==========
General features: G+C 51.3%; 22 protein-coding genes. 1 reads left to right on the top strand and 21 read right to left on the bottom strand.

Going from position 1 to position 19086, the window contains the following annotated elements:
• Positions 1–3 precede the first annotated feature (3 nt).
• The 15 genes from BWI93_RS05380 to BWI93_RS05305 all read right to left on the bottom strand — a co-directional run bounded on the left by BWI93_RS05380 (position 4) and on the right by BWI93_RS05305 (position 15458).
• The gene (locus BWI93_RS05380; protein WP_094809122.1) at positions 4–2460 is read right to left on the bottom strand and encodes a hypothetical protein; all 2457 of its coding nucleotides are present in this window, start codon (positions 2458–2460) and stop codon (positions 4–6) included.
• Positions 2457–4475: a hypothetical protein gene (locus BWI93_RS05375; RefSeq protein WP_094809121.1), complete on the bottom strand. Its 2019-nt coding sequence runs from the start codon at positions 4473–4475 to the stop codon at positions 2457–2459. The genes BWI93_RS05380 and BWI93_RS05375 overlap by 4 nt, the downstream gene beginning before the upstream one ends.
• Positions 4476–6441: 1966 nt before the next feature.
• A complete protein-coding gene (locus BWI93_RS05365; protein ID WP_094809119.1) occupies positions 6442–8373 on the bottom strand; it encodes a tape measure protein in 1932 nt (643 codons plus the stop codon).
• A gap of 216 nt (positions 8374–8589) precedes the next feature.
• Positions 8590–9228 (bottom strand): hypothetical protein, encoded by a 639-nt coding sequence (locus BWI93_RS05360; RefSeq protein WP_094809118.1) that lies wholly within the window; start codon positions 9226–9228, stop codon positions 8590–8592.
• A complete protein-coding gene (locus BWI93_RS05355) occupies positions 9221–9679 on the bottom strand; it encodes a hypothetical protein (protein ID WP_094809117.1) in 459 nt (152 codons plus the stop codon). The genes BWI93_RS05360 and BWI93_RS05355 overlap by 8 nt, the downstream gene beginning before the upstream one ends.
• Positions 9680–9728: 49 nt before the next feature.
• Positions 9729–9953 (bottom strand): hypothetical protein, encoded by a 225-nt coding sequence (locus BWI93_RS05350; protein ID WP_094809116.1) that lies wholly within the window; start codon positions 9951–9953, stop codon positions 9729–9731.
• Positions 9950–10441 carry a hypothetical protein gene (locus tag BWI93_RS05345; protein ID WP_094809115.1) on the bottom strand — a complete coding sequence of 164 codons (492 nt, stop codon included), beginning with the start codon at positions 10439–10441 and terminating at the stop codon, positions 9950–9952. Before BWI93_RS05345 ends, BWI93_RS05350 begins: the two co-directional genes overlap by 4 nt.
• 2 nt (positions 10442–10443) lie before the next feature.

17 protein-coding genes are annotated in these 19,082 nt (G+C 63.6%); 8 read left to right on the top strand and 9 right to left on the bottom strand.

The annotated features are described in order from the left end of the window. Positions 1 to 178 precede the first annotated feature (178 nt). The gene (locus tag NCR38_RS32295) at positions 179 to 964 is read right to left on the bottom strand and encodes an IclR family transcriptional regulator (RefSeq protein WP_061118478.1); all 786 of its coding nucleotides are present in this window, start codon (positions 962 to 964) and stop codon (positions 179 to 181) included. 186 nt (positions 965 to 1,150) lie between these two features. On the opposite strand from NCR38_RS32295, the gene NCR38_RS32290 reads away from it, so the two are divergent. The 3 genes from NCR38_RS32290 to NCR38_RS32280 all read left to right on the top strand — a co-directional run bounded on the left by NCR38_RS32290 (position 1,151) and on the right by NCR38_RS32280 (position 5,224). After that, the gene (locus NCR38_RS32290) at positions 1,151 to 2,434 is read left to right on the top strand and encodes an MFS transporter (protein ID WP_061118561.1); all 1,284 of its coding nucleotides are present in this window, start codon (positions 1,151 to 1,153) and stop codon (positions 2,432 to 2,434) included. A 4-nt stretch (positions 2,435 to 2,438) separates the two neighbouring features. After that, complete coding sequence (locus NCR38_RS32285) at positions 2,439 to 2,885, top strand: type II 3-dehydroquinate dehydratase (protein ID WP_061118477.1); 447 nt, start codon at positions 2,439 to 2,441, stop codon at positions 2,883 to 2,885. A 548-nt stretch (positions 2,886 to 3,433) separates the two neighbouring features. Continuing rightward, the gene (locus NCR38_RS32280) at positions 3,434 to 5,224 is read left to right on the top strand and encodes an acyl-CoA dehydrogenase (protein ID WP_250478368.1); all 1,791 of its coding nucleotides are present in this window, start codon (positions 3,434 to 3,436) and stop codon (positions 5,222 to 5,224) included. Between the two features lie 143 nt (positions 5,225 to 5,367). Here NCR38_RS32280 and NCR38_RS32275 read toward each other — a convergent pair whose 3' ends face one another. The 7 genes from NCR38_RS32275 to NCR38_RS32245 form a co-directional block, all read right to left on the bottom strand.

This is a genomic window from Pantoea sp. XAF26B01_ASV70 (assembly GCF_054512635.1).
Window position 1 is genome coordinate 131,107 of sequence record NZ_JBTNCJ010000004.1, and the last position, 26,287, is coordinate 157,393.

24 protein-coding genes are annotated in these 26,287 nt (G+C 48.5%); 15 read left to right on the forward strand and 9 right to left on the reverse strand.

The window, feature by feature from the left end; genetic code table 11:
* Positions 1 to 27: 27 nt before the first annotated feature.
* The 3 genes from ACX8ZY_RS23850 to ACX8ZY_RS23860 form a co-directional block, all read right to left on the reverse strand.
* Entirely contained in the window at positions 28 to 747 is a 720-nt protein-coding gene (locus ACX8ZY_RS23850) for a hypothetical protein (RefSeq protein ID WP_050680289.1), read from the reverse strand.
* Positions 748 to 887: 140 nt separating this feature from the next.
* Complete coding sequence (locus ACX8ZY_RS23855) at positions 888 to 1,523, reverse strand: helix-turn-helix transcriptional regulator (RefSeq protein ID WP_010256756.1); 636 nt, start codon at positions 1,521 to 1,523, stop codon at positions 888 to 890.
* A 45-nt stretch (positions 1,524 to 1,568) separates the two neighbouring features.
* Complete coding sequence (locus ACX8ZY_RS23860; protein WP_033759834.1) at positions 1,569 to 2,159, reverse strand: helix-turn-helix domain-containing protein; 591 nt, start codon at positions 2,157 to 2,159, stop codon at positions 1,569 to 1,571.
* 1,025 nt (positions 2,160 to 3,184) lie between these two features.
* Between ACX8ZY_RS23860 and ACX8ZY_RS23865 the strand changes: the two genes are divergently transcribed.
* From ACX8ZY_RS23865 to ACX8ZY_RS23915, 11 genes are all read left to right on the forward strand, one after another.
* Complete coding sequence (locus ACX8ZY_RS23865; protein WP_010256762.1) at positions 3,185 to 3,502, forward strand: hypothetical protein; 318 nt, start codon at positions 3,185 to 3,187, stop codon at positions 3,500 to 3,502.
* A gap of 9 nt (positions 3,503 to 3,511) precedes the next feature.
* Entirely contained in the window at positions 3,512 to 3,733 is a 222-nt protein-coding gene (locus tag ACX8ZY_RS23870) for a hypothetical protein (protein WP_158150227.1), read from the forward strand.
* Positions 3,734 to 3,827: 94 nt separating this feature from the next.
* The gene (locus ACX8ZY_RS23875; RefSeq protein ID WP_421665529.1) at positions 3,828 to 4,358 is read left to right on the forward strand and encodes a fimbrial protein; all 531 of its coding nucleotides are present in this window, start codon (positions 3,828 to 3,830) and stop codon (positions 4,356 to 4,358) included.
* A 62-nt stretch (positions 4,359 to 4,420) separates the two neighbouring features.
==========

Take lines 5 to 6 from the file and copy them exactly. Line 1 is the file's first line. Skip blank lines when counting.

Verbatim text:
• The gene (locus BWI93_RS05380; protein WP_094809122.1) at positions 4–2460 is read right to left on the bottom strand and encodes a hypothetical protein; all 2457 of its coding nucleotides are present in this window, start codon (positions 2458–2460) and stop codon (positions 4–6) included.
• Positions 2457–4475: a hypothetical protein gene (locus BWI93_RS05375; RefSeq protein WP_094809121.1), complete on the bottom strand. Its 2019-nt coding sequence runs from the start codon at positions 4473–4475 to the stop codon at positions 2457–2459. The genes BWI93_RS05380 and BWI93_RS05375 overlap by 4 nt, the downstream gene beginning before the upstream one ends.